When Daffodils And Narcissi Flower You Know That Spring Has Arrived!
How to grow daffodil bulbs, care and the best daffodil varieties for your garden.
Plant Narcissus bulbs for great color in the spring!
Growing daffodils is so easy and planting them takes very little effort!
If you want to liven up your garden, daffs are a great option. They produce narcissus flowers, otherwise known as daffodils. These cheerful and sunny-yellow flowers appear in the spring and brightly signal the coming of warmer weather.
Daffodils are very popular flowers and are used as a symbol for friendship. People enjoy daffodils because they are cheerful, attractive, easy to care for and inexpensive.
These bulbs grow best when planted in areas that get plenty of sunlight, but also do well when planted in shady areas. They grow best on top of hills or in other areas that have good drainage, and seem to grow better when they are spaced far apart from each other.
Photo: Camelia TWU
Growing daffodils does not require very in depth soil preparation, but you can do a few things to improve the quality of your soil. The most important part of preparing soil for daffodil bulbs is making sure there is adequate drainage.
You also need to make sure that the soil you are using for planting daffodils is a well-balanced mix of clay, sand and organic matter. If you currently have heavy clay soil, you can add compost and coarse sand. With sandy soil, you can add bark, peat moss or leaf compost. It is best to prepare your soil at least a month before planting your daffodils.
A good rule of thumb for planting bulbs is that you should plant them three times deeper than the bulb height. For example, if you have a two-inch bulb, your hole should be six inches deep. You will also need to plant your bulbs about three times the width of the bulb apart from each other to give them room to grow.
A bulb planter like this can make the task a lot easier!
Fortunately, once you have planted your daffodils, you will have relatively little to do in the way of daffodil care. You may need to water your daffodils quite often during their growing season from March through May. However, the rest of the year they won't need any watering, and only some a bit of fertilizer in the fall to replenish the nutrients that were lost during the last growing period.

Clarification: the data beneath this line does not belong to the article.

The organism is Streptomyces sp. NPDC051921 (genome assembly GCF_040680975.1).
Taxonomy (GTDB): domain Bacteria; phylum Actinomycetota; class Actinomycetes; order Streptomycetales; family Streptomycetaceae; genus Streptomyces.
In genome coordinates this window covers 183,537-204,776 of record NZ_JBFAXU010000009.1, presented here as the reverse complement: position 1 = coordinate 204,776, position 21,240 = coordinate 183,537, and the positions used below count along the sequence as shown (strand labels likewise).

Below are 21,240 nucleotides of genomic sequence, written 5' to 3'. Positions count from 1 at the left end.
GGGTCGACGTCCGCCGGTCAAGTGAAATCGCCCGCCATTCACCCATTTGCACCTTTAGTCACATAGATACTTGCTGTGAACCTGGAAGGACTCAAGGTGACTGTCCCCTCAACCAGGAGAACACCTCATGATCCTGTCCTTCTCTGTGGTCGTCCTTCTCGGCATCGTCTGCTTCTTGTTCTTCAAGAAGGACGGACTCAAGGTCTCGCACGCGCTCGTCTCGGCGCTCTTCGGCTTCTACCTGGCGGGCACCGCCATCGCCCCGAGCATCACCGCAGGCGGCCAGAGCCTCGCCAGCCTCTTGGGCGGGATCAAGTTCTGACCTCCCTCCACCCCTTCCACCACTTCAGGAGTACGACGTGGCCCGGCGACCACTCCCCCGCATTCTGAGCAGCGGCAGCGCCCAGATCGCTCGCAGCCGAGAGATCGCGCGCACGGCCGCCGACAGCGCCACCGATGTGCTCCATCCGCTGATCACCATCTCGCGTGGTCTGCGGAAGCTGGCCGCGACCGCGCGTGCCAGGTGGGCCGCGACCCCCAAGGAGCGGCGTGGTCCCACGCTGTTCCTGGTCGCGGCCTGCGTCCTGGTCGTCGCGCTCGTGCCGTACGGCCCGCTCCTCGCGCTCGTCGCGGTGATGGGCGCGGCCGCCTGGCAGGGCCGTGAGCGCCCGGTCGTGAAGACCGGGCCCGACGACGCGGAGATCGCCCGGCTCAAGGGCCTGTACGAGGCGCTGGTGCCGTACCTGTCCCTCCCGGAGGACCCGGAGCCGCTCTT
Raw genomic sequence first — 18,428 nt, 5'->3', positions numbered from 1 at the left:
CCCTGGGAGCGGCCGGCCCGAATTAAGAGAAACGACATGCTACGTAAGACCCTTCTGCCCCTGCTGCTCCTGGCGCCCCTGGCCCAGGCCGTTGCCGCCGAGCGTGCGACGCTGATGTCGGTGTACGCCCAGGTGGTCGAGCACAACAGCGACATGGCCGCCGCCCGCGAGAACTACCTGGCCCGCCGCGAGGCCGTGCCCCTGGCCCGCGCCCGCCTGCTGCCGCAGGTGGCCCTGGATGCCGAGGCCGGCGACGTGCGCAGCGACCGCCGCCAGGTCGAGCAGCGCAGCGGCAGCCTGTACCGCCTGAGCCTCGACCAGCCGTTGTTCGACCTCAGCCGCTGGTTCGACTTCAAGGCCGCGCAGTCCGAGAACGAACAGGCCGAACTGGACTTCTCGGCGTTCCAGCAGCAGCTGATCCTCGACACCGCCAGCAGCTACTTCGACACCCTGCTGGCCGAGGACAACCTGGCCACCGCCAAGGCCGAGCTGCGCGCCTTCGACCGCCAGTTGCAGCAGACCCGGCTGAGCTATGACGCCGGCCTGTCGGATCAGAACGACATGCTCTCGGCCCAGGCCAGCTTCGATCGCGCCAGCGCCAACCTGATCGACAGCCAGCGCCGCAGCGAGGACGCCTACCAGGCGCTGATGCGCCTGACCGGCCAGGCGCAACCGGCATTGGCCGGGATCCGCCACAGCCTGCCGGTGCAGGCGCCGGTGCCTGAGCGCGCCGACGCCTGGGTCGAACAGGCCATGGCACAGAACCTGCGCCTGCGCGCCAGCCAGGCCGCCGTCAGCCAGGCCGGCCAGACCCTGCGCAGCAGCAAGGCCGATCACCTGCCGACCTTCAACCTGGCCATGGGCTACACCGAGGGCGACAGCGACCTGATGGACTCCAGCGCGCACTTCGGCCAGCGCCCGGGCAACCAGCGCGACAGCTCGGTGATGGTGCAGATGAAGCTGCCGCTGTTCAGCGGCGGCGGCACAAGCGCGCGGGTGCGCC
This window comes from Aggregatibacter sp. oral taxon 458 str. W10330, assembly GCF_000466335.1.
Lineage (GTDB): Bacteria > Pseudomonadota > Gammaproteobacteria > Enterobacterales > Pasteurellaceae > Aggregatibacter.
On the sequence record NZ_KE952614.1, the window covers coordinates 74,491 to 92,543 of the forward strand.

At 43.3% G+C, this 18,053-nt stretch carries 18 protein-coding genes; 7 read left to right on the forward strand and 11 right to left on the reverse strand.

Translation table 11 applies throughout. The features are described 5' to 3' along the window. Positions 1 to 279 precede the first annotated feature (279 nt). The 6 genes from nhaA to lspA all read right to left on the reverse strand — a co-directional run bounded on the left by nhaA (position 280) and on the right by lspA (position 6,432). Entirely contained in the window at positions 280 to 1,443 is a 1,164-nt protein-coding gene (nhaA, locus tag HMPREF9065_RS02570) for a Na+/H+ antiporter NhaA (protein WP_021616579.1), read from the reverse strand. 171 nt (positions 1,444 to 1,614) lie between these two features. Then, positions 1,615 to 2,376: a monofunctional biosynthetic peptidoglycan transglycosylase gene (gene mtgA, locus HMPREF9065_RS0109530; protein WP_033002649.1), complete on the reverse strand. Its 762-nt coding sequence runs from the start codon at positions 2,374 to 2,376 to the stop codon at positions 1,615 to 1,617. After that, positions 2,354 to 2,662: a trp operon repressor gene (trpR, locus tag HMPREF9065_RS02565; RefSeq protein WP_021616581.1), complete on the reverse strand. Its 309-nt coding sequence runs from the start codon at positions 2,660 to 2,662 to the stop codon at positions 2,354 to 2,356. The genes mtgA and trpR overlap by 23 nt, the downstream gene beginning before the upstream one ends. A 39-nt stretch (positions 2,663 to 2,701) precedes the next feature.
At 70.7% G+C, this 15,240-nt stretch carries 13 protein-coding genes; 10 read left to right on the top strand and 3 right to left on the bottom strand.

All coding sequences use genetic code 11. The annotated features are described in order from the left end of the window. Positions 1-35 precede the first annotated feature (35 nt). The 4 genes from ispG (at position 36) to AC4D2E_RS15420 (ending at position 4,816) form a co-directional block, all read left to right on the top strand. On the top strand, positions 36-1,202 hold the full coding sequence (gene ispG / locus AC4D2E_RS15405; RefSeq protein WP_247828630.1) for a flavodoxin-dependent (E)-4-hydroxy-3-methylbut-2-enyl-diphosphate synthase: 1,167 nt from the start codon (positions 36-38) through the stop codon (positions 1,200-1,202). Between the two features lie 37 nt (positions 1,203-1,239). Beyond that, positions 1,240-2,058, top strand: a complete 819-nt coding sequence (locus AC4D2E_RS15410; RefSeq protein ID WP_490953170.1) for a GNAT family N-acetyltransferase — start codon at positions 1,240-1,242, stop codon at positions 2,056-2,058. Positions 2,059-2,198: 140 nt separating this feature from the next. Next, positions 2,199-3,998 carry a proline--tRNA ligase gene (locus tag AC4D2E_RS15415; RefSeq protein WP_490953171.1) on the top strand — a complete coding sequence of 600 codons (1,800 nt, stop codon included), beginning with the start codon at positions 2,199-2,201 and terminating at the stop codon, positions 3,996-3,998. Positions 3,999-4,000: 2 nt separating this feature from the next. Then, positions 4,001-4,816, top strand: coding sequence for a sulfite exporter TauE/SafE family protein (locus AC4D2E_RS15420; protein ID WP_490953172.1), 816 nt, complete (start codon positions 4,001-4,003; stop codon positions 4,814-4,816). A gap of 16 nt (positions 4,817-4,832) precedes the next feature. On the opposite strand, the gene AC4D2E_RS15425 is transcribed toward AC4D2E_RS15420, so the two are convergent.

Part of what makes growing daffodils so easy is the fact that they are not frequent targets for pests and diseases. Daffodils are actually poisonous to most creatures, and probably the primary reason that pests stay away.
Daffodils bloom in the spring, usually between March and May, depending on when winter fades away in your part of the country.
Color of their petal cups determines daffodil classification, with thirteen different classifications of daffodils based on the size, shape and number of petals and cups.
The best classic daffodil with yellow flowers is the King Alfred daffodil. This variety is very easy and reliable. There are hundreds of different Narcissus flowers on the market. You can get filled flowers, scented narcissus, orange, cream or white flowers. Miniature daffodils are great for planting into containers, rockeries or small flower beds.
Forcing daffodils is an easy thing to do. That way you can enjoy their color a bit earlier and bring a touch of spring into the house.
Plant the daffodil bulbs into shallow containers in the fall or in January. You can literally plant the bulbs side by side. That way you will get a very nice display. You can use regular potting compost for planting daffodils in containers. You can either keep those pots in a glasshouse or bring them into the house early in the year. Keep them in a bright spot that isn't too warm. A cool conservatory is a great place for forcing daffodils.
If you live in the frigid north and by late winter find yourself longing for a touch of sun, consider planting daffodil bulbs next fall. Then next year, just as you start feeling the need for some color, out in the yard, bursting through that last little bit of stubborn cold you'll see a splash of sunlight.
Photo: Tie Guy II
Photo: Marylise Doctrinal
Photo: Franco Folini
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